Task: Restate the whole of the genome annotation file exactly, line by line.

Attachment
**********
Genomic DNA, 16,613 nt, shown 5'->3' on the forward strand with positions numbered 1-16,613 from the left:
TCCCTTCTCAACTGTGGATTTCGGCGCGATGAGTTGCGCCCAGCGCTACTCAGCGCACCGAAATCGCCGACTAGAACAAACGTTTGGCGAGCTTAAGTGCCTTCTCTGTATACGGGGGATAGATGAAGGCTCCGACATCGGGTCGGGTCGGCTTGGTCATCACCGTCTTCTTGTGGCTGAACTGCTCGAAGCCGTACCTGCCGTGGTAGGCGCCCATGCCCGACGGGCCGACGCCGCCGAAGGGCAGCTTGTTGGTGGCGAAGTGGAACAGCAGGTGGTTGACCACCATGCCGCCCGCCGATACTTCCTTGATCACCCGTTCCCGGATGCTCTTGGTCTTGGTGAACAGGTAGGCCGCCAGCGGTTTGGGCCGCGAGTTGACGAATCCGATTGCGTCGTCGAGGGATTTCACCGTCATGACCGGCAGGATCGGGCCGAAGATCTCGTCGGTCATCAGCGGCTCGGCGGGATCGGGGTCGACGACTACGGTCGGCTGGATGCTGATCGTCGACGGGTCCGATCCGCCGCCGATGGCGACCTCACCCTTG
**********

Genomic DNA, 16,613 nt, shown 5'->3' on the forward strand with positions numbered 1-16,613 from the left:
TCCCTTCTCAACTGTGGATTTCGGCGCGATGAGTTGCGCCCAGCGCTACTCAGCGCACCGAAATCGCCGACTAGAACAAACGTTTGGCGAGCTTAAGTGCCTTCTCTGTATACGGGGGATAGATGAAGGCTCCGACATCGGGTCGGGTCGGCTTGGTCATCACCGTCTTCTTGTGGCTGAACTGCTCGAAGCCGTACCTGCCGTGGTAGGCGCCCATGCCCGACGGGCCGACGCCGCCGAAGGGCAGCTTGTTGGTGGCGAAGTGGAACAGCAGGTGGTTGACCACCATGCCGCCCGCCGATACTTCCTTGATCACCCGTTCCCGGATGCTCTTGGTCTTGGTGAACAGGTAGGCCGCCAGCGGTTTGGGCCGCGAGTTGACGAATCCGATTGCGTCGTCGAGGGATTTCACCGTCATGACCGGCAGGATCGGGCCGAAGATCTCGTCGGTCATCAGCGGCTCGGCGGGATCGGGGTCGACGACTACGGTCGGCTGGATGCTGATCGTCGACGGGTCCGATCCGCCGCCGATGGCGACCTCACCCTTG